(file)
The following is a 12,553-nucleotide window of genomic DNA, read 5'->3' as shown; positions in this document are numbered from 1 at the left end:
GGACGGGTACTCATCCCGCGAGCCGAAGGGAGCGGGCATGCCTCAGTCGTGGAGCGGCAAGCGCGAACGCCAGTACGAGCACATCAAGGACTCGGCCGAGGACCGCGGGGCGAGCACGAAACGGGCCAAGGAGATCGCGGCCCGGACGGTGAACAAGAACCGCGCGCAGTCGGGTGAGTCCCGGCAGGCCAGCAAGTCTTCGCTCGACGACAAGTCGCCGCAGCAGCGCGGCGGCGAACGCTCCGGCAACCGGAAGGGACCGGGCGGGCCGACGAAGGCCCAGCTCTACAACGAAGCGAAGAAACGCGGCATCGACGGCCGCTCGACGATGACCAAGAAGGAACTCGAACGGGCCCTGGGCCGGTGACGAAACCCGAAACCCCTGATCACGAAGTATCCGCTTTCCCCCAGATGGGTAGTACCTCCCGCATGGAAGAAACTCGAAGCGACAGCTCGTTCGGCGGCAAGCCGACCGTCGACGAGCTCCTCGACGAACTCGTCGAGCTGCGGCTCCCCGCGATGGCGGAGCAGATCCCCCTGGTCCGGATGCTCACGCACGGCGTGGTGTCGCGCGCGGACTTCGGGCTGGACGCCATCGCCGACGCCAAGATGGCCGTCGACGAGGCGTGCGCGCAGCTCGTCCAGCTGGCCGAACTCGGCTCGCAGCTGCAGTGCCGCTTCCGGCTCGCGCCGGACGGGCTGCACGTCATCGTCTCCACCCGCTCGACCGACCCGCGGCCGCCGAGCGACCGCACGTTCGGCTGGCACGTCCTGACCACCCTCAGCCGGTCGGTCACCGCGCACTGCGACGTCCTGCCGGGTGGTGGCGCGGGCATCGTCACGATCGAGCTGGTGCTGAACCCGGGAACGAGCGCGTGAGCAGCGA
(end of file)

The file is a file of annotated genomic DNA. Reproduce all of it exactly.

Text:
The following is a 12,553-nucleotide window of genomic DNA, read 5'->3' as shown; positions in this document are numbered from 1 at the left end:
GGACGGGTACTCATCCCGCGAGCCGAAGGGAGCGGGCATGCCTCAGTCGTGGAGCGGCAAGCGCGAACGCCAGTACGAGCACATCAAGGACTCGGCCGAGGACCGCGGGGCGAGCACGAAACGGGCCAAGGAGATCGCGGCCCGGACGGTGAACAAGAACCGCGCGCAGTCGGGTGAGTCCCGGCAGGCCAGCAAGTCTTCGCTCGACGACAAGTCGCCGCAGCAGCGCGGCGGCGAACGCTCCGGCAACCGGAAGGGACCGGGCGGGCCGACGAAGGCCCAGCTCTACAACGAAGCGAAGAAACGCGGCATCGACGGCCGCTCGACGATGACCAAGAAGGAACTCGAACGGGCCCTGGGCCGGTGACGAAACCCGAAACCCCTGATCACGAAGTATCCGCTTTCCCCCAGATGGGTAGTACCTCCCGCATGGAAGAAACTCGAAGCGACAGCTCGTTCGGCGGCAAGCCGACCGTCGACGAGCTCCTCGACGAACTCGTCGAGCTGCGGCTCCCCGCGATGGCGGAGCAGATCCCCCTGGTCCGGATGCTCACGCACGGCGTGGTGTCGCGCGCGGACTTCGGGCTGGACGCCATCGCCGACGCCAAGATGGCCGTCGACGAGGCGTGCGCGCAGCTCGTCCAGCTGGCCGAACTCGGCTCGCAGCTGCAGTGCCGCTTCCGGCTCGCGCCGGACGGGCTGCACGTCATCGTCTCCACCCGCTCGACCGACCCGCGGCCGCCGAGCGACCGCACGTTCGGCTGGCACGTCCTGACCACCCTCAGCCGGTCGGTCACCGCGCACTGCGACGTCCTGCCGGGTGGTGGCGCGGGCATCGTCACGATCGAGCTGGTGCTGAACCCGGGAACGAGCGCGTGAGCAGCGA